Getting Started with Digital Decor

I started digital decorating a few years ago and after some trial and error, I've figured out a pretty easy way to take Halloween decor to a new level. Be forewarned that the following is expensive, but it as an investment. Once you use it a few years, the price is amortized and you don't feel like you've spend hundreds of dollars on something used once a year. There's much to learn about digital projection and unfortunately, most of it is trial and error. The following is meant to a brief introduction to the process.

The Projector

First, you'll need to invest in a quality projector. These cost anywhere from $300-$1000 dollars and better projectors give you better brightness and color (lumens), contrast ratio (difference between light and dark), and resolution (often tied to throw). Throw refers to the optimal distance the projector needs to be from the screen. The closer to the screen, the smaller the image. The further from the screen, the larger the image but often at the cost of brightness and detail. Most projectors need to be at least 10-15 feet from the screen, unless you get a more expensive "short throw" projector which can be placed much closer.

Other features include things like skewing (keystone) to correct the shape of the image since projectors are never set straight on, multiple inputs including HDMI, and pricey replaceable lamps.

Epson makes some of the best reviewed projectors that are bright, colorful and long-lasting. Recently, big box stores have been carrying really cheap projectors, but be warned, you get what you pay for: dim projectors with no throw.


No projector is weatherproof so if you're planning to project outside, consider some sort of enclosure. But projectors get super hot so you need to have plenty of ventilation and airflow. It's tricky!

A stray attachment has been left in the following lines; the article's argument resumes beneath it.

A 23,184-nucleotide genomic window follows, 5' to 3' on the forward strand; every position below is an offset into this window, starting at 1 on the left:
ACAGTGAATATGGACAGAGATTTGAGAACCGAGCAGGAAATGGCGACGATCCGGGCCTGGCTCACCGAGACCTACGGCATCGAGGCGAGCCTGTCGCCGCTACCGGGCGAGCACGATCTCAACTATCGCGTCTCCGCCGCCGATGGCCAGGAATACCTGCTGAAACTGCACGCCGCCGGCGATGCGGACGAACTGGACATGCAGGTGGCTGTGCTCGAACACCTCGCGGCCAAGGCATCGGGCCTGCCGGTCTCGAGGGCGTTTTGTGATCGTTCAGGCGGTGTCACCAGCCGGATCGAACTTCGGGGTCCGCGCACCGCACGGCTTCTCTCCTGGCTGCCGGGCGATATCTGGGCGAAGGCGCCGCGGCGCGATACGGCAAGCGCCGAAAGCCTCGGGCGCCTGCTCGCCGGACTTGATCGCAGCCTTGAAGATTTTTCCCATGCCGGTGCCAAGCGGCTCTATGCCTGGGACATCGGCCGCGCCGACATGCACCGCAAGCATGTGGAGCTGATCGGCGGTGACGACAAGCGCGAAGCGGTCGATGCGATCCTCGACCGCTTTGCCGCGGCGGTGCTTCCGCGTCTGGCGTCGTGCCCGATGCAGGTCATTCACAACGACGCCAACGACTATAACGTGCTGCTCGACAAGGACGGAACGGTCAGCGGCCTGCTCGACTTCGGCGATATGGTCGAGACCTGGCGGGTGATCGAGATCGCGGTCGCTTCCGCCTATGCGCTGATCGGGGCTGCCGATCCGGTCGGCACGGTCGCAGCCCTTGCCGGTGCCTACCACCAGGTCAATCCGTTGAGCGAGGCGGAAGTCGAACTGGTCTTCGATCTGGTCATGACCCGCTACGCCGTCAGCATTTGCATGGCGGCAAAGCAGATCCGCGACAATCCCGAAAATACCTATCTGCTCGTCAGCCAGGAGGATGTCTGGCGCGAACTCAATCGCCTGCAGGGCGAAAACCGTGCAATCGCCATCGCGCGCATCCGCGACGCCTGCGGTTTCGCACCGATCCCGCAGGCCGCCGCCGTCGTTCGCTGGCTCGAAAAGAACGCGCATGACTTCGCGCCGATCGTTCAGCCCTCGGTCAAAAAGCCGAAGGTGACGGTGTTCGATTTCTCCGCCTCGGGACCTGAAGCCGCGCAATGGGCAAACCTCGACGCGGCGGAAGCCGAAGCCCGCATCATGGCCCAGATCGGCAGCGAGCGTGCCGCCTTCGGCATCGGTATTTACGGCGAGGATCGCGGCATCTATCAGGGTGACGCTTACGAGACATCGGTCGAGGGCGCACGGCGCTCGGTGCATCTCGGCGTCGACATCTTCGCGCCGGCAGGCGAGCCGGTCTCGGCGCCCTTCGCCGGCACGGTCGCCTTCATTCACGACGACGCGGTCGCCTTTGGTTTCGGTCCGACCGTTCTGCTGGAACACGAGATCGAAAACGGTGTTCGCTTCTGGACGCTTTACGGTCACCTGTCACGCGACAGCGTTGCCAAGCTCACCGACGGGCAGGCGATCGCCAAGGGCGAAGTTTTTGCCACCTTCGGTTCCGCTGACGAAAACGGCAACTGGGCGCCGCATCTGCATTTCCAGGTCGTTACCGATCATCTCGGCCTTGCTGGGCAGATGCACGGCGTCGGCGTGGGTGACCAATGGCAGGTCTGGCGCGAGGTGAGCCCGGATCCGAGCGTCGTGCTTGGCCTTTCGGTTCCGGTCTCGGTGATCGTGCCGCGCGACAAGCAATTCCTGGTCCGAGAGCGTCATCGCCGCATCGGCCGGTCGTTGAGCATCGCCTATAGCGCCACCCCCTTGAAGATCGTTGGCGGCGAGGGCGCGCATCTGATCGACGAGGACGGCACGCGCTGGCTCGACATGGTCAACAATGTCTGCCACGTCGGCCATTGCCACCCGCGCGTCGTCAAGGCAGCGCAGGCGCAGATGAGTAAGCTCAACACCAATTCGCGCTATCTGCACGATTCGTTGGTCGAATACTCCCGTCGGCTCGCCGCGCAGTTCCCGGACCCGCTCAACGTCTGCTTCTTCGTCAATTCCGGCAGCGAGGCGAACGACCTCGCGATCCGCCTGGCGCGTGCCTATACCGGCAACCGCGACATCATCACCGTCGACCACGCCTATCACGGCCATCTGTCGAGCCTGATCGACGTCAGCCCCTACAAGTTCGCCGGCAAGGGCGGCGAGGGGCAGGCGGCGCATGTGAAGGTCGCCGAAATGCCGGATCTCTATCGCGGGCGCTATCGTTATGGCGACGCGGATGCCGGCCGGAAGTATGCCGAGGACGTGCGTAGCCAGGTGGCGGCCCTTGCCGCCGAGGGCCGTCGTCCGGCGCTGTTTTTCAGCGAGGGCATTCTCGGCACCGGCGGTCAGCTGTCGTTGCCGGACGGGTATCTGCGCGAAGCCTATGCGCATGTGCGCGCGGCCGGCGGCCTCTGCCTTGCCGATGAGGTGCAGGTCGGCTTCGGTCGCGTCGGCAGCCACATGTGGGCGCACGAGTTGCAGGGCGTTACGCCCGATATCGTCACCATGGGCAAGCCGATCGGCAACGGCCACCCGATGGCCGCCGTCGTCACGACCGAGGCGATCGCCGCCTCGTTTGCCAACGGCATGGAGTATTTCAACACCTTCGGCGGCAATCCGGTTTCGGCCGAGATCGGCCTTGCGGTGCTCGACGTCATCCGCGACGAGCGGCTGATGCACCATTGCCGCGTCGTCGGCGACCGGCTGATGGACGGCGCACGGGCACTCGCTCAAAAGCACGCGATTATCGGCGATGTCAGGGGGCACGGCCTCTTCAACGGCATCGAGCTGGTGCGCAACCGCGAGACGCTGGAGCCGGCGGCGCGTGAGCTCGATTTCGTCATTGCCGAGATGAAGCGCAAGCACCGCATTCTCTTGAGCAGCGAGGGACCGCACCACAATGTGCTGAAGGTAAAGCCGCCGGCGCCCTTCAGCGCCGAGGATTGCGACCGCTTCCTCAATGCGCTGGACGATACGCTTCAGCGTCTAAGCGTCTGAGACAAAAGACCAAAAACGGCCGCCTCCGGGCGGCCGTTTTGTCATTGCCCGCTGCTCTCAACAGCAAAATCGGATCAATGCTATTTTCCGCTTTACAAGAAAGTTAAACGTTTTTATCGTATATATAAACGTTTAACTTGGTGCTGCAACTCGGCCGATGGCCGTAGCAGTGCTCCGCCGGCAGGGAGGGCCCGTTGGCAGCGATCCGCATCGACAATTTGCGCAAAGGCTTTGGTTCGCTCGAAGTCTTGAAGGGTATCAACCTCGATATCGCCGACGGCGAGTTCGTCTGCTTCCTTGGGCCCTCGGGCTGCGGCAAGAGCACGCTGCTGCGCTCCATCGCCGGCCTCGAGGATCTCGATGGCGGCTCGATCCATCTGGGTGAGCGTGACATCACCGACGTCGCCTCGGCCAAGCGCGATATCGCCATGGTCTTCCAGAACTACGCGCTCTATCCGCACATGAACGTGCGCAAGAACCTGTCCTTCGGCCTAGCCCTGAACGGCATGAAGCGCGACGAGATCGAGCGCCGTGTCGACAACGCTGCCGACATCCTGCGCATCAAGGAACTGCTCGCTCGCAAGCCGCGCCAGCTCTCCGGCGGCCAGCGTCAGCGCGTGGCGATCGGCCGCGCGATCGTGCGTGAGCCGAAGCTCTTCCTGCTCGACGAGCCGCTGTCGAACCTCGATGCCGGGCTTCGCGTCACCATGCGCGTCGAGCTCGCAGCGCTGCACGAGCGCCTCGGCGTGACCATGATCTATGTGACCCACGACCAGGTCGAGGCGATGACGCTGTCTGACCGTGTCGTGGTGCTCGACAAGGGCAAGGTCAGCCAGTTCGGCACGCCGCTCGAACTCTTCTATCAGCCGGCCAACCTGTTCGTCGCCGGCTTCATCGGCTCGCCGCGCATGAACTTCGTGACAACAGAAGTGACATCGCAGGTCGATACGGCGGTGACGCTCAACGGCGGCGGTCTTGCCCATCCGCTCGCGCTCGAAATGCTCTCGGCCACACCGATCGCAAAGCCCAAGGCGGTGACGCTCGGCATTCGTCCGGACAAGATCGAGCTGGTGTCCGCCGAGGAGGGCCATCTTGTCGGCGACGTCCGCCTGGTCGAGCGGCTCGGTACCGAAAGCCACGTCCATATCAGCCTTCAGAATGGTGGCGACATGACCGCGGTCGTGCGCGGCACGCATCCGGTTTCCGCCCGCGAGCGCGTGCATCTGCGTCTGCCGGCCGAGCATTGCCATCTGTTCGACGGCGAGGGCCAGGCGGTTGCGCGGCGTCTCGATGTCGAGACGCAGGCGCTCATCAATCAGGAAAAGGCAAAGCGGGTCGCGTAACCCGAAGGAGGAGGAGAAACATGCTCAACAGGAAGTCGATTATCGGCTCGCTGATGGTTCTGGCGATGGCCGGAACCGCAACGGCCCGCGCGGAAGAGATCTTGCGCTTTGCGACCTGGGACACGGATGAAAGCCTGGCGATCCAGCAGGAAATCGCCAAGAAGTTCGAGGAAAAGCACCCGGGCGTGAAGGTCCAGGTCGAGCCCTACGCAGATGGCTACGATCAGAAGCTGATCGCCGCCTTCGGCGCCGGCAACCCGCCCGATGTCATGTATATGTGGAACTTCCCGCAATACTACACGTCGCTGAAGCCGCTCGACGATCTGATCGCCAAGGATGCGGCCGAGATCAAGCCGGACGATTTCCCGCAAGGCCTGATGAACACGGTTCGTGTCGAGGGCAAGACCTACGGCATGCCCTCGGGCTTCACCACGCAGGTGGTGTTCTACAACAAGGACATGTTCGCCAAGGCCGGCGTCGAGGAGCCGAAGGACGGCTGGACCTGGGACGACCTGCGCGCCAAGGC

The Video & Player


Once you have a projector you need a scene to project. If you're good with video editing you film your own. If you're not, then you need to buy a ready-made video.


AtmosFX is the current leader in digital decoration, and they sell DVDs (at Amazon & Spirit Halloween) as well as HD downloads directly from their website. I prefer the $10 individual downloads since I typically only display one scene per year. You can also find videos for sale from Eerie Elegance, Fright Props, and even stock video places like iStockPhoto.


To play the video on the projector you'll need to connect a DVD player or a digital media player to the projector (a few rare projectors have onboard playing capabilities). The digital media player is usually the easiest way to go. You simply copy your video onto any standard SD card, insert into the player, connect the player to the projector, and hit play. Most DVD & digital players have automatic looping options so a 2-minute clip will repeat over and over.

Keep in mind that playing a video will require multiple remotes so make sure you position the player in an accessible way, and make sure you have access to an electrical outlet.

The Screen


When considering where to shine your projection, consider that you will need to position the projector 10-15 feet behind or in-front of the area. And the area should be fairly light colored. If projecting onto a house, garage or front porch, where would you place the projector and will it be in the way of people passing by?


Projecting onto a window is a popular choice since the projector can be inside the house. You might also want to hide the projector to aid in the illusion, or use an inexpensive rig to mount the projector onto a ceiling and out of the way.

You'll also need some sort of material to project onto. You can choose an opaque material to hide everything behind it, or an
semi-translucent material for a ghostly effect. Either way, make sure it's one large piece of fabric with no seams, wrinkles, or patterns. I found a $20 silvery gray bed sheet at a home goods store that allows the video to shine through without much bounce of light. Experiment to make sure you can see your video on your material.


If projecting from behind, be careful to avoid a "hot spot" or being able to see the projector's beam through the material. Experiment with angles and fine tune the keystone to create the perfect illusion. Mark your set up area with removable tape to remember where everything should go.

Bloody Skeletons

Here is my final edited projection. This uses two videos from AtmosFX that I edited together using iMovie. The projector is mounted on the ceiling allowing us to walk freely inside the room without blocking the image. I project onto a light silvery-gray bed sheet mounted to the front window that diffuses the projection and keeps our privacy inside.